GOING TO A STORYTELLING FESTIVAL
I’ve always loved stories—whether listening to them, reading them or telling them! Going to the annual international storytelling festival in Jonesboro (or Jonesborough), Tennessee in the fall of 2009 was a wonderful experience! This was our delegation—Mary Jo (right), Judy (left) and I from Nashville, and Earleen (kneeling) joining us from South Carolina.
Mary Jo and Judy had been before, so they knew what to expect. And Earleen and I were definitely not disappointed. Thousands of people come each year to this historic little town at the foot of the Great Smoky Mountains near Johnson City. Founded in 1779, the town is older than the state of Tennessee—originally being part of Western North Carolina and later, the capital of the failed State of Franklin.
The festival operates very efficiently—with storytelling events scheduled over several days in several huge white tents with hundreds of folding chairs. The atmosphere is reminiscent of going to a “tent revival.” Programs list the schedules with details about each storyteller and you can move from tent to tent according to your preference. We made our tentative selections when we got our programs a few weeks ahead, but often someone we sat by would have such an enthusiastic recommendation, we might change plans. It was fun talking to people in the tents from so many different states. Sometimes busloads of nearby school children came for several sessions.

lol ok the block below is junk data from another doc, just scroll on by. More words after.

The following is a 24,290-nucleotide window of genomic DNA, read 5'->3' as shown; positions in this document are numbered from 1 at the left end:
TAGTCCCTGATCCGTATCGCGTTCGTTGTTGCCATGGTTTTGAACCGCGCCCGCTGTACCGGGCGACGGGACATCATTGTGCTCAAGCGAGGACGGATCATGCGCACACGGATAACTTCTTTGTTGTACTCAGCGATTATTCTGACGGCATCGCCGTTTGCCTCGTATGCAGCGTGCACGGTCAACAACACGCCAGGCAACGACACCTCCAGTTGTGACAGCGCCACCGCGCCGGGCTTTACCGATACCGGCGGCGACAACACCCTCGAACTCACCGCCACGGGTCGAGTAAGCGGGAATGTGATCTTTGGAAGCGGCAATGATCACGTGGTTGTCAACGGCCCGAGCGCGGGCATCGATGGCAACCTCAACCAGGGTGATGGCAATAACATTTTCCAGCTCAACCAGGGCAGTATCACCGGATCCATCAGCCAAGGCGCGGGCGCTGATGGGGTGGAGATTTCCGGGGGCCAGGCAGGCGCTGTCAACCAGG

I had heard one of the leading storytellers Donald Davis several times when he held storyteller workshops for teachers and students in South Carolina. He has mastered the art of carrying the listener along with his stories, some hilarious and others heartbreaking. A new favorite from the festival is Sheila Kay Adams, from Western North Carolina. She is a true daughter of Appalachia who carries on the traditional family stories of her region. She also is an accomplished musician, playing the banjo and singing Appalachian ballads. She was mentored by Lee Smith, another of my favorite Southern writers, and has published several books. I read her My Old True Love after hearing her at the festival and enjoyed it very much.
This quote from her book seems to sum up many of the stories she told:
“Some people is born at the start of a long hard row to hoe. Well, I am older than God’s dog and been in this world a long time and it seems to me that right from the get-go, Larkin Stanton had the longest and hardest row I’ve ever seen.” That’s Appalachia!